In Distinction: A Social Critique of the Judgement of Taste, Pierre Bourdieu defines habitus as a system of dispositions we have as members of a social group of class. This includes the way we think, speak, act, learn and is rooted in our socialization. Our lifestyles and tastes are then a product of our habitus. Specifically we are limited by economic possibilities, whereby constraints become preferences and results in ‘choices.’ As stated by Bourdieu, “[t]hrough taste, an agent has what he likes because he likes what he has”.
There are some dominant sets of ideas that define what is culturally valued and desirable, regarded as objective realities. These are associated with specific social groups or classes, defining what is legitimate or worthwhile. For example, we hold classical music to be objectively better or more valuable than pop music.
To have cultural capital is not only to know the valued information, but to embody it, to look like it is natural and a part of who we are. Cultural capital, or the lack thereof, can be found in your dress, haircut, the way you hold your body, accent and manner of speaking. Bourdieu argues the rich discussing the “banalities about art…are inseparable from the steady tone, the slow casual diction, the distant or self assured smile, the measured gesture, the well-tailored suit.”
Comedian Jim Gaffigan talks about a number of issues around McDonald’s and consumption. Specifically I find his commentary referencing the negative cultural capital around eating at McDonald’s interesting. McDonald’s is not only not held in esteem, but it is generally thought of as cheap, poor quality food for unrefined palates. In the clip, Gaffigan talks about the negative stigma of consuming McDonald’s and connects it to similar practices lacking cultural capital.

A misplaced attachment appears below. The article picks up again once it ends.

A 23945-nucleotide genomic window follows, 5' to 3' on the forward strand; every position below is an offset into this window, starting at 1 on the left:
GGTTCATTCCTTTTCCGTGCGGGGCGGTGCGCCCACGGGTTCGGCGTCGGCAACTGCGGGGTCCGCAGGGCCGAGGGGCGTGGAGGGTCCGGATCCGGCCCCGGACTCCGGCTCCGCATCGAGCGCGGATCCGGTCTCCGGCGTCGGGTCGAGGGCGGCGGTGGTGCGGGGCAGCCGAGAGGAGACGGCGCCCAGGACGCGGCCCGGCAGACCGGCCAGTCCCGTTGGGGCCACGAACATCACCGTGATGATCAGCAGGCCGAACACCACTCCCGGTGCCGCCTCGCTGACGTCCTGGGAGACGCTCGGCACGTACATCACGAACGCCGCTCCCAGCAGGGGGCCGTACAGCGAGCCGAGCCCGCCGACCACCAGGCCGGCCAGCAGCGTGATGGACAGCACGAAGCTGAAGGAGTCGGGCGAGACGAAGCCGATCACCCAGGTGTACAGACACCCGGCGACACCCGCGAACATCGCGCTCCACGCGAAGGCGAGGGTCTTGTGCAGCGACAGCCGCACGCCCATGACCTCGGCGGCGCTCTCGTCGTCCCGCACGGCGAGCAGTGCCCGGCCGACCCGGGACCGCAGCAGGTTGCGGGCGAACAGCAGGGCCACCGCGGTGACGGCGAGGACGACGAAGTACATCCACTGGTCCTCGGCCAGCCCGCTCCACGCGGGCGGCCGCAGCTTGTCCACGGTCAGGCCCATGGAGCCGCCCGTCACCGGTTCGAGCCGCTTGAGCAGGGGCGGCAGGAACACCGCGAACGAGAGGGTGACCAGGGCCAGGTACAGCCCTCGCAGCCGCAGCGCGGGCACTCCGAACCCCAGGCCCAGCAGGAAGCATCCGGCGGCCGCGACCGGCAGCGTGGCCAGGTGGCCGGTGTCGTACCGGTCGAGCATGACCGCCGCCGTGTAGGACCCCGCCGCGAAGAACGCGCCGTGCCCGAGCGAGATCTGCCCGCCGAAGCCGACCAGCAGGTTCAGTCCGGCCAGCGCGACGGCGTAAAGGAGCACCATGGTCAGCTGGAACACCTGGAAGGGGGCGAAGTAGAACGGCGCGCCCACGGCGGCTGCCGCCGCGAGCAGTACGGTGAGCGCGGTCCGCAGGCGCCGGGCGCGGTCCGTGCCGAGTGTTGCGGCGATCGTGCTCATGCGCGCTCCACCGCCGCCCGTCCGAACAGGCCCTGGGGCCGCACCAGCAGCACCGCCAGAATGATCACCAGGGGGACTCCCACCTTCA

“Its fun telling people you go to McDonald’s. They always give you that look like ‘Oh, I didn’t know I was better than you’.”
“I’m just here for the 99 cent ATM, what are you doing here Jim?” “I’m just meeting a hooker, I’m certainly not eating here.”
“I know some of you are like, “Sorry white trashy guy, I don’t eat McDonald’s””
“I’m tired of people acting like they are better than McDonald’s. Its like you may have never stepped foot in McDonald’s, but you have your own McDonald’s. Maybe instead of buying a Big Mac you read Us Weekly. Hey, thats still McDonald’s. Its just served up a little different.”
“It may take me a while to digest my Quarter Pounder with cheese, but that tramp stamp is forever.”